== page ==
Speckmann Project - Speckmann Project

Production: Crisp, almost Floridian production.

Review: Most people are unaware that the United States produced several seminal acts in the prototypical style of early underground metal before black and death metal had differentiated; this history is not commonly known in part because the American bands tended to ride closer to punk and speed metal than their European and Brazilian counterparts. At the forefront of this movement was the Chicago junta fronted by Paul Speckmann who, through varied lineup changes, created a spectrum of developing metal under the names Master, Abomination, Deathstrike and, for one summary album, Speckmann Project.

This album can be defined as a condensed assessment of the 1983-1991 work from the Speckmann junta because it comprises a "best of" from the most seminal works of Speckmann bands, and owing in part to changing styles and personnel, represents them in a consistent and updated format. Where earlier Speckmann sounded like a punk roadhouse band that had gotten ahold of the conceptual vastness that metal riffs express artistically (a reduction of all things to their fundamental elements projects a sense of abstraction and simultaneous minimization to the essential, an emotion that in music is both nihilistic and romanticist), the updated Speckmann Project uses muffled strumming and precise, rigid patterns to play out its internal theatre. It is as if Master caught up with S.O.D. while Deathstrike caught on to later Sodom, then both recombined for this release.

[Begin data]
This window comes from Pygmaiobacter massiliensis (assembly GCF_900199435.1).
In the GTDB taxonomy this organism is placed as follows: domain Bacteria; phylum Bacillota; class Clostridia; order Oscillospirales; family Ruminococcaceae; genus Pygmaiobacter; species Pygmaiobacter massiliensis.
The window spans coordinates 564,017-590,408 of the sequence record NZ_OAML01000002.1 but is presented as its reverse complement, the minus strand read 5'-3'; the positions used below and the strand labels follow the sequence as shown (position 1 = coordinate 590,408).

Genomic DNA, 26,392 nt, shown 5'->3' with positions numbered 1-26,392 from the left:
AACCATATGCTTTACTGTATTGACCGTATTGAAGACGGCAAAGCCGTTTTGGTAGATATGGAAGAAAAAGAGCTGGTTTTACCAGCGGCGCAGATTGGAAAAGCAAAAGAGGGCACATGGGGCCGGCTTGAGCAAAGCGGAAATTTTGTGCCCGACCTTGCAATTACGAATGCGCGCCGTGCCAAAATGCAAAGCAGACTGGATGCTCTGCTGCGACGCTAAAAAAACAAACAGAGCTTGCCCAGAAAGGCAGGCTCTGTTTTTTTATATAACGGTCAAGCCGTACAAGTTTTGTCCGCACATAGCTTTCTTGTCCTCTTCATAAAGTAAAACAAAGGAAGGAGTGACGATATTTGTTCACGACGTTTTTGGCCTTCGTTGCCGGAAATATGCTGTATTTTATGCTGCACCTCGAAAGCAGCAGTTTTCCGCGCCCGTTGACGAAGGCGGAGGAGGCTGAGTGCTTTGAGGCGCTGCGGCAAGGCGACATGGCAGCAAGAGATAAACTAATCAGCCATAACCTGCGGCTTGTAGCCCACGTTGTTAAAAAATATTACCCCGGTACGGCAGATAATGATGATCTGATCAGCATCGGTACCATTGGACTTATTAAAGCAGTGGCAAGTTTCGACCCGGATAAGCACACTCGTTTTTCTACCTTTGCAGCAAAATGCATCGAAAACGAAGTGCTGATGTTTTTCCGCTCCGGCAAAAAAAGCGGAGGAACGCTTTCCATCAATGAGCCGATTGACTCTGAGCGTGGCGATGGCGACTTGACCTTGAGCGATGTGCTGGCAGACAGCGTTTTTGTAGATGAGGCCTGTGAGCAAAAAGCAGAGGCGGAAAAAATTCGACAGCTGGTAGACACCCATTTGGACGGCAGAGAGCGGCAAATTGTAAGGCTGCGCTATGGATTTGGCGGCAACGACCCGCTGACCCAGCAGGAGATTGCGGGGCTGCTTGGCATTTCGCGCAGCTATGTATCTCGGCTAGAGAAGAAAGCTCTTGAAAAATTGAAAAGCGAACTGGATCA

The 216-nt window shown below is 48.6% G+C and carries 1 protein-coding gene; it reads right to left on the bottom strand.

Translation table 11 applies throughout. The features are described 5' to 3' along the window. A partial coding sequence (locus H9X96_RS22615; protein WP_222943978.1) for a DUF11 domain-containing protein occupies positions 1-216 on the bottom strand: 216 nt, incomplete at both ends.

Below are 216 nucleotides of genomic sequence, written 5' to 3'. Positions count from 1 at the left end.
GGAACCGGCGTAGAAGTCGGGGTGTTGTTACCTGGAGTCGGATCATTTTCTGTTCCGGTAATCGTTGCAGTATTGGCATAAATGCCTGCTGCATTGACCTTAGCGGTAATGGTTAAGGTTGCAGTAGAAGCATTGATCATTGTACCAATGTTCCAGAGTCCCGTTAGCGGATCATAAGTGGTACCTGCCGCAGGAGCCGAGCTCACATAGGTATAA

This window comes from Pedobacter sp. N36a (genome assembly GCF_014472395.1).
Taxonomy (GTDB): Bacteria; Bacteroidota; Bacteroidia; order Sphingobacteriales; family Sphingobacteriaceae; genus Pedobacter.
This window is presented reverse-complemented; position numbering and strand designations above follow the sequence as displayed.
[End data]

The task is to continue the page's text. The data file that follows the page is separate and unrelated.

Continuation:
1. Funeral Bitch
2. Rabid Anger
3. Mangled Dehumanization
4. Fallen From Grace
5. Pay To Die (Bonus)
6. Remorseless Poison
7. Unknown Soldier
8. Junkyard
9. The Truth
10. Live For Free

Length: 41:51

Speckmann Project - Speckmann Project: Death Metal 1992 Speckmann Project

Copyright © 1992 Nuclear Blast

As the story of various Speckmann projects unravels, it becomes clear that this CD was a useful summing-up of the past before the renovated Master went further into 1990s style death metal, then with "Faith is in Season" incorporated death metal, hardcore punk and improvisational folk blues before returning to old school deathmetal roots with even more recent releases. This CD slipped out of the back pages of mail order catalogs and at the time of this writing is difficult to locate, but it is a powerful rendition of one thread of thought that propelled the early years of death metal.